By Christen Smith
VALLEY FORGE, Pa. — Load interests last week backed a joint proposal from PJM and the Independent Market Monitor that would strip capacity interconnection rights (CIRs) from generators seeking must-offer exceptions without a plan to become capable of meeting Capacity Performance requirements.
The Markets and Reliability Committee approved the proposal in a sector-weighted vote of 3.74 to 1.26 on Thursday, with unanimous support from both electric distributors and end-use customers. The two sectors shot down PJM’s original plan to take CIRs from resources after a three-year period of lost CP capability that was approved by 79% of the Market Implementation Committee in November, as well as an alternative from Exelon that would have allowed capacity resources to switch voluntarily to energy-only status and disallowed PJM to force such a switch.
The PJM-Monitor proposal requires existing capacity resources not offered in three consecutive auctions to change to energy-only status. A resource receiving a must-offer exception must also file a plan showing how it will become able to satisfy CP requirements in order to retain capacity status or else forfeit its CIRs. The requirement would be effective with the 2023/24 delivery year. Resources would be granted exceptions for no more than two auctions.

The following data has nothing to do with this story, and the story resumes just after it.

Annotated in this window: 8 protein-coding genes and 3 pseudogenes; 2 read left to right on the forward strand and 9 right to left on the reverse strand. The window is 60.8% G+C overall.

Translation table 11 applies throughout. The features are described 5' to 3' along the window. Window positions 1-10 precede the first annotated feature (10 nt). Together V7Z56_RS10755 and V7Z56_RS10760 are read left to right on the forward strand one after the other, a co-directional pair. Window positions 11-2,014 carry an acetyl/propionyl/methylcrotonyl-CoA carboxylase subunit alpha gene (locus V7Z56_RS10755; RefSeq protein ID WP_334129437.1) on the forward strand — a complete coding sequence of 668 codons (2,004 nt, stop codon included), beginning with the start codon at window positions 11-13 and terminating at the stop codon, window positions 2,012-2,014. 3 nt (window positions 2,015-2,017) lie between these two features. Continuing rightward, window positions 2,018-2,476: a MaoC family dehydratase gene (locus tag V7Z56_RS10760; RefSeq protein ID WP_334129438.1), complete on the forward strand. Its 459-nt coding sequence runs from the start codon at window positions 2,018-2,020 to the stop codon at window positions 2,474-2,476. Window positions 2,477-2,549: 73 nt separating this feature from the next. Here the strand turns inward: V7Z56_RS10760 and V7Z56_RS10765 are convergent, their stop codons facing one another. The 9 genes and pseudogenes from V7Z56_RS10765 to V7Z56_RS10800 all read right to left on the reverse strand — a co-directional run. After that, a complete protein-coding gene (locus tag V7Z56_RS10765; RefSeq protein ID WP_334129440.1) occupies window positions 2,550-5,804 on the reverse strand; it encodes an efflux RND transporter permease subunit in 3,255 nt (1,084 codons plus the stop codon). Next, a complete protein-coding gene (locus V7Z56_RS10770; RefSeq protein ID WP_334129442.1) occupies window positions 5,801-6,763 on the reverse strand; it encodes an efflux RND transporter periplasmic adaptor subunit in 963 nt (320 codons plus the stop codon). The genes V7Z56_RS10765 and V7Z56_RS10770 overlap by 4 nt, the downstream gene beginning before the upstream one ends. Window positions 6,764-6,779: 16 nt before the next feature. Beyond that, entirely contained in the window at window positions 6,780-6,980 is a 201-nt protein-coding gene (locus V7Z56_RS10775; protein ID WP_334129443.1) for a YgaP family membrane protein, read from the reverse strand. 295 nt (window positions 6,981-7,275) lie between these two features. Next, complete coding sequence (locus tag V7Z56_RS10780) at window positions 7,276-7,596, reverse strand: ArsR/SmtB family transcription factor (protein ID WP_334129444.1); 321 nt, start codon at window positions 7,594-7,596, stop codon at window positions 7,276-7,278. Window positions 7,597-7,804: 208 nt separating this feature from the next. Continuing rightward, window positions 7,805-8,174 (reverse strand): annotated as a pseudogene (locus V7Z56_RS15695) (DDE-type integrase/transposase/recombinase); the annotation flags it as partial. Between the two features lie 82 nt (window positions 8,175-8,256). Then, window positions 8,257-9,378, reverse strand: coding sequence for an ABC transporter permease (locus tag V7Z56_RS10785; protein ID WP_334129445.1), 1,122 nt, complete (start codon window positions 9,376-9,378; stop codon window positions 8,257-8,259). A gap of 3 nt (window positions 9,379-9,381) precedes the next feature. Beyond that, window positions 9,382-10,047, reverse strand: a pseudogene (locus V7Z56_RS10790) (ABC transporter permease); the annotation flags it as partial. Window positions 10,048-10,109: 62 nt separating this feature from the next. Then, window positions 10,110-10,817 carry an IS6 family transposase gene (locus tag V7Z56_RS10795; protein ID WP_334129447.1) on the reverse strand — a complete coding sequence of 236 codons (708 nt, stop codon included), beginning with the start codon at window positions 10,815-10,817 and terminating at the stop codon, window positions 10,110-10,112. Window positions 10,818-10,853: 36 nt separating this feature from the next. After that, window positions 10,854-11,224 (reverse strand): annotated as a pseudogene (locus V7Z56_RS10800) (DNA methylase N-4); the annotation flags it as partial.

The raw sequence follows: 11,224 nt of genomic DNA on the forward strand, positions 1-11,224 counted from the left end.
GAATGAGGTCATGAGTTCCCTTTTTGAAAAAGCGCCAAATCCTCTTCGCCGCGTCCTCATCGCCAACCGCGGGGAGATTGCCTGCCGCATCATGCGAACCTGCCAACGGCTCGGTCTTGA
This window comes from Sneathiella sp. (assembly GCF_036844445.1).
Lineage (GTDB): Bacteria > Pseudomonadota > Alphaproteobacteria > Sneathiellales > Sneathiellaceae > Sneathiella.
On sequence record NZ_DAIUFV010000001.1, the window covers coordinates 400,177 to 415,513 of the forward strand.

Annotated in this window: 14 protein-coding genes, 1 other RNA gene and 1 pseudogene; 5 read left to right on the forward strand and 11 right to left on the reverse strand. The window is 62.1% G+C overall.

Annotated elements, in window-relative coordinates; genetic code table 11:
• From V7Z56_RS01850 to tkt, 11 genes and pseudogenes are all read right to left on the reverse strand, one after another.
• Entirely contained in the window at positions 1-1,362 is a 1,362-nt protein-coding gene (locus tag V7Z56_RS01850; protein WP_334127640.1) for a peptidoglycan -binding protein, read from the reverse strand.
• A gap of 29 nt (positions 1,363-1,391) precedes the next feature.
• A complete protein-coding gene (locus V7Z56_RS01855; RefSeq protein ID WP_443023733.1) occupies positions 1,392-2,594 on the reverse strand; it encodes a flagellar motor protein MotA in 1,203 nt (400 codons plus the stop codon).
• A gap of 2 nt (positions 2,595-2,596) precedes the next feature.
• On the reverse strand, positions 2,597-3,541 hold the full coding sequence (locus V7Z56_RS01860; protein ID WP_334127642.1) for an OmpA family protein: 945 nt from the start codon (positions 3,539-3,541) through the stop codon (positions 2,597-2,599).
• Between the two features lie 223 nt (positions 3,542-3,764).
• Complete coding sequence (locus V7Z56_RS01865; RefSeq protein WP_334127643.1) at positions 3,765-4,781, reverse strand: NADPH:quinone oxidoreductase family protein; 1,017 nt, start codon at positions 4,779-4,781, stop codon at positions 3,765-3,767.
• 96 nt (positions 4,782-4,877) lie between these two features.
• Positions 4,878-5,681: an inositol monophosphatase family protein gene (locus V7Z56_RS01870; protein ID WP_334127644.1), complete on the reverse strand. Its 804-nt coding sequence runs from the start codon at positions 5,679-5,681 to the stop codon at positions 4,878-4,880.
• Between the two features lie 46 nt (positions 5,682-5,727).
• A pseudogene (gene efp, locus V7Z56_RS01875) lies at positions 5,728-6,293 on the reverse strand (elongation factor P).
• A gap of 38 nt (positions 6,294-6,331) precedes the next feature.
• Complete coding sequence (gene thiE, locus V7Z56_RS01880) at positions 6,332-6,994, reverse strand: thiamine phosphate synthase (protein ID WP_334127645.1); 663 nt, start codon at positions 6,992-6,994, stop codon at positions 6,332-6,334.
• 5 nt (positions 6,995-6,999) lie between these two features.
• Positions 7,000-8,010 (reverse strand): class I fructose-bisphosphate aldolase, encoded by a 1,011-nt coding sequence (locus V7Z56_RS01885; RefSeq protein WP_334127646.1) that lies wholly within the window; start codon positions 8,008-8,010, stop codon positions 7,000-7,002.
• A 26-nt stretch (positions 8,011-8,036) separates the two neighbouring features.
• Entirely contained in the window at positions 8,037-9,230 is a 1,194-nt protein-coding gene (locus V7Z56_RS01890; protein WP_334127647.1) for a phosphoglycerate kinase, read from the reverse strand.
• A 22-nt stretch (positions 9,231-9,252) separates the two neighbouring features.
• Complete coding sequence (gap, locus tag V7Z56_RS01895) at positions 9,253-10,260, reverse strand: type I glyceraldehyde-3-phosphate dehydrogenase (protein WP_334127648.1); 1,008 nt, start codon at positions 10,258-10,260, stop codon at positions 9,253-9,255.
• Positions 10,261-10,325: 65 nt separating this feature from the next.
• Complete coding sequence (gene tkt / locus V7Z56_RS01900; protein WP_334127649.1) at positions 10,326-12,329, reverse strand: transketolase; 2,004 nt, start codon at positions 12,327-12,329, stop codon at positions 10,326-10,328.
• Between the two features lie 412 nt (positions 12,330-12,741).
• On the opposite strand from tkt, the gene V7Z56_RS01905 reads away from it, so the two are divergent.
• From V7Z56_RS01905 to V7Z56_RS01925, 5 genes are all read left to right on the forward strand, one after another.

“The main motion would permit hoarding of CIRs inappropriately,” Monitor Joe Bowring said. “We continue to believe the compromise we worked out with PJM makes the most sense.”
The votes represent an about-face for stakeholders, who threw 61% support behind Exelon’s plan at the March 6 MIC meeting. Only 35% preferred the PJM-Monitor plan at the time. (See Showdown Set on PJM Must-offer Exceptions.)
“We realize the CIR issue has been very charged, but the conversation has lacked data and facts,” said Sharon Midgley, Exelon’s director of wholesale development. “The PJM-IMM proposal would create an unlevel playing field.”
Traditional generation owners balked at the notion that resources exempted from the must-offer requirement, including renewables, don’t face the same possibility of losing CIRs.
David “Scarp” Scarpignato of Calpine called the rules “discriminatory” and warned PJM of moving forward with the package, noting it would exacerbate problems in the future.
“PJM itself should be weary of putting forth a proposal like that,” he said. “I don’t think you are supposed to put forward discriminatory rules, and these are very discriminatory. This is a critical issue to us, and quite frankly it’s becoming more and more apparent in the stakeholder process that some resources get preferred treatment.”
Stu Bresler, PJM’s senior vice president of operations and markets, argued that the disparity is a result of the market rules created by stakeholders and ultimately approved by FERC.
Susan Bruce, representing the PJM Industrial Customer Coalition, suggested the MIC continue discussion about CIR inequities in future meetings. Staff agreed to review the original problem statement and issue charge for further Manual 18 revisions and return to the May 15 MIC meeting with a path forward. The PJM-Monitor proposal has not yet been scheduled for endorsement by the Members Committee.